Making the most of our neighbourhoods in Oldham

Featured article - 17 July 2017
Karyn Kirkpatrick, CEO KeyRing

Head-shot of the author, Karyn Kirkpatrick, CEO KeyRing

In 2001 we at KeyRing were shown how communities get built by seeing the principal resource that people have for the task as being their skills, talents and capacities. Building strong neighbourhoods becomes a matter of everybody contributing as many of their gifts as they can to each other and to the whole. John Mcknight, from the Asset-Based Community Development Institute at Northwestern University, USA, was speaking at an event - and he inspired us.

Our role is to foster all that John suggests, not to create needs and dependency.

So how well are we doing?

The Ancora Project is a non-profit collaboration between KeyRing, Christians Against Poverty and Oldham Foodbank, funded for five years by the Big Lottery. As the project develops, new collaborators join, for instance Side by Side Counselling, community allotments, faith groups and Fareshare.

In the first ten months we helped 510 people. The small staff team and volunteers provide immediate help and ongoing support for people who are experiencing hardship, strengthened by the support and contribution of the wider collaborations.

Some people, following support from Ancora, are thinking about what they can contribute, for instance, volunteering at the Lifeskills course or using IT skills to manage Ancora’s data. Participants are mobilising local resources, for instance securing local funding to develop a clothes bank to help people get back into work.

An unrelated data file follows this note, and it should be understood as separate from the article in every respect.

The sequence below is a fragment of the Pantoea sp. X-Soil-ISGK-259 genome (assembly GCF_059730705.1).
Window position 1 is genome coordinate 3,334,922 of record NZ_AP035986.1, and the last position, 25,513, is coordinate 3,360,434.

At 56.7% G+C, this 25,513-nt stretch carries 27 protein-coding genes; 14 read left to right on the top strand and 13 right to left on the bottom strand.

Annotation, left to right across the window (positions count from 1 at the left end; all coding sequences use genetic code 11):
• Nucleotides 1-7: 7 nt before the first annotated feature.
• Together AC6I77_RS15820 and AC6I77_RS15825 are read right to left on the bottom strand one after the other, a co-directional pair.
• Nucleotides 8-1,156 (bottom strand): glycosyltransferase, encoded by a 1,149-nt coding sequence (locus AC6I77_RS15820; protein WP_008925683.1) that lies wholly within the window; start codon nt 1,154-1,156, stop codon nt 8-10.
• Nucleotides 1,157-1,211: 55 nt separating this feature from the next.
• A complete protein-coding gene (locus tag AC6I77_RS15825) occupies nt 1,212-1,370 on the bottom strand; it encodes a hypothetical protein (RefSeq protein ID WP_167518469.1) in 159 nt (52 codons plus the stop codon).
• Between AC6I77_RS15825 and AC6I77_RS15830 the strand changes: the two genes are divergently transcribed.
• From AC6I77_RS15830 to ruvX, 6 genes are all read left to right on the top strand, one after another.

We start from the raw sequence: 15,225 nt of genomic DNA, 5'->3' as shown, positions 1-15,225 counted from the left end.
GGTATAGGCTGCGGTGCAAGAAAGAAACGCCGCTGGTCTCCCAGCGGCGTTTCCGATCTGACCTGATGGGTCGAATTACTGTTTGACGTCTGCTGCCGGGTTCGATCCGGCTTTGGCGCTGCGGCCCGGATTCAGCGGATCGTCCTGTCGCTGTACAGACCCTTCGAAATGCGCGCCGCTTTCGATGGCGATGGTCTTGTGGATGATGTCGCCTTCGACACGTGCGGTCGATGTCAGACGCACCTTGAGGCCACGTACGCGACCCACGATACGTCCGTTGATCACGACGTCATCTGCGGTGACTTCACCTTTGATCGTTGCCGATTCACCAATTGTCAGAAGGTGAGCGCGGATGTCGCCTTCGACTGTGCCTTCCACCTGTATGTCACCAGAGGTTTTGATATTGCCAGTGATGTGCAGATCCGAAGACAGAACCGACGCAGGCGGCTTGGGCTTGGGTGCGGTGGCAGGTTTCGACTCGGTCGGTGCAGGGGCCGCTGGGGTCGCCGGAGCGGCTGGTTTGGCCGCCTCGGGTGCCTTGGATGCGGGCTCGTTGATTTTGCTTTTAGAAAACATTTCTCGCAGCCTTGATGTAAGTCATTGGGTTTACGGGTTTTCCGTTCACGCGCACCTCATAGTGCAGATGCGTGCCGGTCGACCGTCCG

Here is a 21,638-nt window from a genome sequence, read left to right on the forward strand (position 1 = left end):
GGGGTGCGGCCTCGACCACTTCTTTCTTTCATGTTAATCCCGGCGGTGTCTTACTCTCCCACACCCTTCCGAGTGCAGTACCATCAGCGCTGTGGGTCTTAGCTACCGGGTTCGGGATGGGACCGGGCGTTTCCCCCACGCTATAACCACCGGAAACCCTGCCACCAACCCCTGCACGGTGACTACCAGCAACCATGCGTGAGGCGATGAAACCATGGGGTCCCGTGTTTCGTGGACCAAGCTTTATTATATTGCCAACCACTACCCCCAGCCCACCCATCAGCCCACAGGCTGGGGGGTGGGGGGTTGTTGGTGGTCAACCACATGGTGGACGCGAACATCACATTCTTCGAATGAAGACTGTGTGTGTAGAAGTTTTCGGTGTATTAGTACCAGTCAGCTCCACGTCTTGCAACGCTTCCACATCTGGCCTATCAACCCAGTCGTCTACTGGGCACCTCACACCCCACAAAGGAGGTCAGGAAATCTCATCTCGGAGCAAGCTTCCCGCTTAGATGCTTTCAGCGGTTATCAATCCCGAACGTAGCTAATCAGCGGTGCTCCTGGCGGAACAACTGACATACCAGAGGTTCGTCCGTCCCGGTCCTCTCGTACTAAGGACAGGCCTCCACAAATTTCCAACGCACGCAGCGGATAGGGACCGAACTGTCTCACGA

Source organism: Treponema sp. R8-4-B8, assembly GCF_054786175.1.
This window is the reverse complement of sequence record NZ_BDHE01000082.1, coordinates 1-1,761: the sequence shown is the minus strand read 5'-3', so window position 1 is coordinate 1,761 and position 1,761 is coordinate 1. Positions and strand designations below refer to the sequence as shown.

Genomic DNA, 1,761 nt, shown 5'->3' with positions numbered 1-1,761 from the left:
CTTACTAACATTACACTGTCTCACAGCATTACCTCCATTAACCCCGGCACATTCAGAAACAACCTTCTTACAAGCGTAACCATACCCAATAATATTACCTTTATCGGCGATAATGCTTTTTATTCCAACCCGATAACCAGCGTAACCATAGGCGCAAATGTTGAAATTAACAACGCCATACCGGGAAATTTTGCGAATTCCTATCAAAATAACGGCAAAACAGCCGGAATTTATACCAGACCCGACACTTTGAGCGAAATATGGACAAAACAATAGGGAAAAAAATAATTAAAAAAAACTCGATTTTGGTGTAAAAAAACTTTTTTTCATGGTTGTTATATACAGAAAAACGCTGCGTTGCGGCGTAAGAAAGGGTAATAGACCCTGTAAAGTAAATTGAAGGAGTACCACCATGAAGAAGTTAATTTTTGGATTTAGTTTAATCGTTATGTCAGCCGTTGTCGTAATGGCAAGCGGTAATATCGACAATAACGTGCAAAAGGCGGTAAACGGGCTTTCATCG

Community pioneers

In Newcastle, Chain Reaction focuses on the social isolation of older people. The Community Pioneers work with over 100 older people to connect with the community opportunities in their neighbourhoods and to find ways for older people to make their contribution. The Lunch Links project will use similar approaches to discover a wide range of lunch opportunities where people live.

For us, collaboration is the key to successful asset-based approaches, working locally, in neighbourhoods, helping people to find their gifts and skills and then knowing how to share them. Sometimes this includes working with people with particular skills.

The Oldham Recovery Network included two therapists, who have helped members understand and deal with their drug and / or alcohol addictions, alongside our usual combination of community connections, peer and mutual support and volunteers. The aim is the same, to find your place in your community. As Daniel, who has taken part in the scheme, says: “The way I have got to know myself inside out is absolutely amazing and the journey I have been on will stay with me forever. We are all good enough and we all can make a difference in other people’s lives.”

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